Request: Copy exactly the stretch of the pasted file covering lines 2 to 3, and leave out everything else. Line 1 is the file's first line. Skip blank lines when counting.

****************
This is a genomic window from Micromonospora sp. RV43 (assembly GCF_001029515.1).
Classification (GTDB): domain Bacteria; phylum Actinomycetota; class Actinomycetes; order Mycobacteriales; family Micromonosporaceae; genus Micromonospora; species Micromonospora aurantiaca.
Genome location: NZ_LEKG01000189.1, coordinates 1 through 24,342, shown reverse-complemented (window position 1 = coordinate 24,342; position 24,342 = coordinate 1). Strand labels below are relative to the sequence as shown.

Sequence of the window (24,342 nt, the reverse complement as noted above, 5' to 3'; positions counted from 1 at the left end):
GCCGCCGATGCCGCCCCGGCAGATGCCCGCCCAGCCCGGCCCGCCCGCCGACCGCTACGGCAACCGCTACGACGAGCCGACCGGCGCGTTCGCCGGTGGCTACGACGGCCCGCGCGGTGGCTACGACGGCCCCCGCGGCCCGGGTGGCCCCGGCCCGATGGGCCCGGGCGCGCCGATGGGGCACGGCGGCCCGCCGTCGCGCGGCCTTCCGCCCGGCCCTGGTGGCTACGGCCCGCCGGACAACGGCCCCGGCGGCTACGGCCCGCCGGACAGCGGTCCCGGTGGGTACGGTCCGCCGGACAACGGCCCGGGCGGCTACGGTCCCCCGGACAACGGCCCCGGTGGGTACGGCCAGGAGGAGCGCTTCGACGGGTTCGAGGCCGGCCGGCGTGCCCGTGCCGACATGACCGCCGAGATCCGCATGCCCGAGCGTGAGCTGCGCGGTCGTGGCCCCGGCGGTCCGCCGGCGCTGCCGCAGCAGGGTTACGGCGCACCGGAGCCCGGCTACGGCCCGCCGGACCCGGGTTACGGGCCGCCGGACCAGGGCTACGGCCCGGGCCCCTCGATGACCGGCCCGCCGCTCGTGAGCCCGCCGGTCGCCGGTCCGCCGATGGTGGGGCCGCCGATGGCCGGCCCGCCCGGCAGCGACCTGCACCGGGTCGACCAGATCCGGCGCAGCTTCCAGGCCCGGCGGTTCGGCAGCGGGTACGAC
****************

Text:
Classification (GTDB): domain Bacteria; phylum Actinomycetota; class Actinomycetes; order Mycobacteriales; family Micromonosporaceae; genus Micromonospora; species Micromonospora aurantiaca.
Genome location: NZ_LEKG01000189.1, coordinates 1 through 24,342, shown reverse-complemented (window position 1 = coordinate 24,342; position 24,342 = coordinate 1). Strand labels below are relative to the sequence as shown.